Why Hamilton is Important (and What Kidlit Could Learn)

I don’t really like musical theater.  To me, it was always something that was unbearably white.  Les Mis, Phantom of the Opera, Cats: these were things rich white kids liked and could afford, like going skiing in Big Bear or trips on an airplane to the East Coast.  So there was never much of an entry point for me when I was in school. I sang West Side Story and the Sound of Music songs in choir, but it was more of an endurance than any real love.

My first and only Broadway show was American Idiot.  That was five years ago.  It was a surprise gift from my husband, because I love Green Day.  And even though I really dug it, I mostly endured the whole thing because of my love of 1990s punk music.

When the soundtrack to Hamilton came out and people started talking about it, I was doubtful I would find anything there.  I mostly listened because I really love Hamilton.  Like many of my favorite historical figures (Ida B. Wells! W.E.B DuBois! Ida Tarbell! Huey Newton!) Hamilton exudes a certain “fuck you” attitude to the status quo of the time period he occupied. He was born into poverty, young compared to most of the other Founding Fathers, and embodied a kind of young upstart swagger that is super appealing.  Plus, there’s the duel.

Mostly, I wanted to know what had everyone so excited. I have a degree in history.  I know, firsthand, that no one is excited about history.  Seriously.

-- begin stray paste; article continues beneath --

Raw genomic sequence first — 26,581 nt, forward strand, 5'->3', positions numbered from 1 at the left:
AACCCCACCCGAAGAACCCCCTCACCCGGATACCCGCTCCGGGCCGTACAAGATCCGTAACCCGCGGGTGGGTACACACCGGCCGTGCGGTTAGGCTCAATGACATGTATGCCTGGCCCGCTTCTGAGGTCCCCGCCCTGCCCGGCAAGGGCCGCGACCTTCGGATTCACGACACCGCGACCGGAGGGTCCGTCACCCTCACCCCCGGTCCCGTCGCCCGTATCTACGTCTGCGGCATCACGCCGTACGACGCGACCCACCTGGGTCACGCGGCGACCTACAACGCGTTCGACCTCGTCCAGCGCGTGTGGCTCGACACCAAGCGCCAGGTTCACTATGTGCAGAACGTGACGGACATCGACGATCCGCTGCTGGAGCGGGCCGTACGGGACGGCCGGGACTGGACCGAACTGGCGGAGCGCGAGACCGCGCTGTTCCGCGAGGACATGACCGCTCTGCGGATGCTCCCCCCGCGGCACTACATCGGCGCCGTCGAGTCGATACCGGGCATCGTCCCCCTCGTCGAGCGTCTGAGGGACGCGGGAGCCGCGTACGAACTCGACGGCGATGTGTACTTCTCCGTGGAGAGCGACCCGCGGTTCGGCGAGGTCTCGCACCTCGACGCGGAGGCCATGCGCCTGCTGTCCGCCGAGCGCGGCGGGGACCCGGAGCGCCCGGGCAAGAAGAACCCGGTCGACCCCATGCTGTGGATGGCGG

So I listened.

What I found was magic.

The Hamilton soundtrack is important because what it offers is two things.  First, it’s an entry point into history for people who hate history.  It’s really hard to wrinkle your nose in distaste when you’re singing along to “GIVE IT UP FOR AMERICA’S FAVORITE FIGHTING FRENCH MAN!” in “Guns and Ships.”  By the time you get to the end of the soundtrack, tears and all, what you’ve gotten is a pretty decent overview of the first thirty or so years of the United States, probably more detail than you’ll get in a typical high school survey course.

Secondly, and more importantly for me, using hip hop and R&B and voices that are clearly people of color gives minorities an entry point into history.  See, it’s hard to be interested in history when the only story you get to hear is one of servitude and struggle.  American History for black people has for the most part been distilled into Harriet Tubman and Martin Luther King, Jr.  It’s hard to find a foothold in a story that consistently shuffles you in through the back door.

So what Hamilton does is takes history and views it through a modern day lens.  It tells those who have been left out of history, and everyone else as well, “This is a story where you could have had a role.  This is a story that is timeless.  It is a story that belongs to you.” In this context, Hamilton could be played by a woman.  Eliza could be played by a man.  Because the story is bigger than the people on the stage, and it’s a story that welcomes everyone.

Hamilton has made history inclusive.  It has taken a story and opened the aperture so that it allows everyone to participate.  And that is awesome. 

This is what kidlit needs.

When we look at history and sigh at the way it excludes underrepresented groups, whether intentionally or unintentionally, this is what we are saying.  We are saying “Yes, the past is past, but now is now.  And those people you’re excluding, the ones you’re ignoring? We have a voice.”

We notice. And if you can’t shift the lens to include all of us, you will be as relevant as Charles Lee.